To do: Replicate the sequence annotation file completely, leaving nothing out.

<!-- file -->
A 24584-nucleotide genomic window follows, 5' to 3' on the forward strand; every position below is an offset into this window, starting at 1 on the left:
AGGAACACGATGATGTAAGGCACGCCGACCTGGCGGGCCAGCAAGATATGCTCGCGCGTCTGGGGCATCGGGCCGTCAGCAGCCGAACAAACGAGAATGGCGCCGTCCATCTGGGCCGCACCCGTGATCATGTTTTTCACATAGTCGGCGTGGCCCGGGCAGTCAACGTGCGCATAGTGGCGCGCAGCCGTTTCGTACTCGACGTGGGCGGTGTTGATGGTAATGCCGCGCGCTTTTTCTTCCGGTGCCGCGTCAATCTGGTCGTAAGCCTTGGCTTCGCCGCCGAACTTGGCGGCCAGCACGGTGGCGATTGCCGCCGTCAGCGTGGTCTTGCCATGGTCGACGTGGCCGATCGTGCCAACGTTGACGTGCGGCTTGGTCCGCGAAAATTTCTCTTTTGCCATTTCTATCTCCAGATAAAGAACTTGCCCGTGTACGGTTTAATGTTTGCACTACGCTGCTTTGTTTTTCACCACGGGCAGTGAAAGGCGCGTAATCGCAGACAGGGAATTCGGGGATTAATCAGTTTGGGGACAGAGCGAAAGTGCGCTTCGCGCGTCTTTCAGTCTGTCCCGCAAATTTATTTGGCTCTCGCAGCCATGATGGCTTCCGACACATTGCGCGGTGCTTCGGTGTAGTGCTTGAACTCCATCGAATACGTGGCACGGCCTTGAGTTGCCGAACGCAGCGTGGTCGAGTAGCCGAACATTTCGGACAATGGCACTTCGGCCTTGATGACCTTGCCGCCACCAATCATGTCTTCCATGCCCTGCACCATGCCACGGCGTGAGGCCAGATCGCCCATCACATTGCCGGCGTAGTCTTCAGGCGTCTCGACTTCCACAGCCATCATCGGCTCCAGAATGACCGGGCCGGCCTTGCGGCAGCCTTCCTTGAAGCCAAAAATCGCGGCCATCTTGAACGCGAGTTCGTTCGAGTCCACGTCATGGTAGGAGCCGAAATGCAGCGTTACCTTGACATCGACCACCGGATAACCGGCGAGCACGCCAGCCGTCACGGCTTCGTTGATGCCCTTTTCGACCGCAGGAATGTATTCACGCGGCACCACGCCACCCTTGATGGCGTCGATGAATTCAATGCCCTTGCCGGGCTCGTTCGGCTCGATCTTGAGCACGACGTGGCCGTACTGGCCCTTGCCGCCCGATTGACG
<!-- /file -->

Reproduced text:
A 24584-nucleotide genomic window follows, 5' to 3' on the forward strand; every position below is an offset into this window, starting at 1 on the left:
AGGAACACGATGATGTAAGGCACGCCGACCTGGCGGGCCAGCAAGATATGCTCGCGCGTCTGGGGCATCGGGCCGTCAGCAGCCGAACAAACGAGAATGGCGCCGTCCATCTGGGCCGCACCCGTGATCATGTTTTTCACATAGTCGGCGTGGCCCGGGCAGTCAACGTGCGCATAGTGGCGCGCAGCCGTTTCGTACTCGACGTGGGCGGTGTTGATGGTAATGCCGCGCGCTTTTTCTTCCGGTGCCGCGTCAATCTGGTCGTAAGCCTTGGCTTCGCCGCCGAACTTGGCGGCCAGCACGGTGGCGATTGCCGCCGTCAGCGTGGTCTTGCCATGGTCGACGTGGCCGATCGTGCCAACGTTGACGTGCGGCTTGGTCCGCGAAAATTTCTCTTTTGCCATTTCTATCTCCAGATAAAGAACTTGCCCGTGTACGGTTTAATGTTTGCACTACGCTGCTTTGTTTTTCACCACGGGCAGTGAAAGGCGCGTAATCGCAGACAGGGAATTCGGGGATTAATCAGTTTGGGGACAGAGCGAAAGTGCGCTTCGCGCGTCTTTCAGTCTGTCCCGCAAATTTATTTGGCTCTCGCAGCCATGATGGCTTCCGACACATTGCGCGGTGCTTCGGTGTAGTGCTTGAACTCCATCGAATACGTGGCACGGCCTTGAGTTGCCGAACGCAGCGTGGTCGAGTAGCCGAACATTTCGGACAATGGCACTTCGGCCTTGATGACCTTGCCGCCACCAATCATGTCTTCCATGCCCTGCACCATGCCACGGCGTGAGGCCAGATCGCCCATCACATTGCCGGCGTAGTCTTCAGGCGTCTCGACTTCCACAGCCATCATCGGCTCCAGAATGACCGGGCCGGCCTTGCGGCAGCCTTCCTTGAAGCCAAAAATCGCGGCCATCTTGAACGCGAGTTCGTTCGAGTCCACGTCATGGTAGGAGCCGAAATGCAGCGTTACCTTGACATCGACCACCGGATAACCGGCGAGCACGCCAGCCGTCACGGCTTCGTTGATGCCCTTTTCGACCGCAGGAATGTATTCACGCGGCACCACGCCACCCTTGATGGCGTCGATGAATTCAATGCCCTTGCCGGGCTCGTTCGGCTCGATCTTGAGCACGACGTGGCCGTACTGGCCCTTGCCGCCCGATTGACG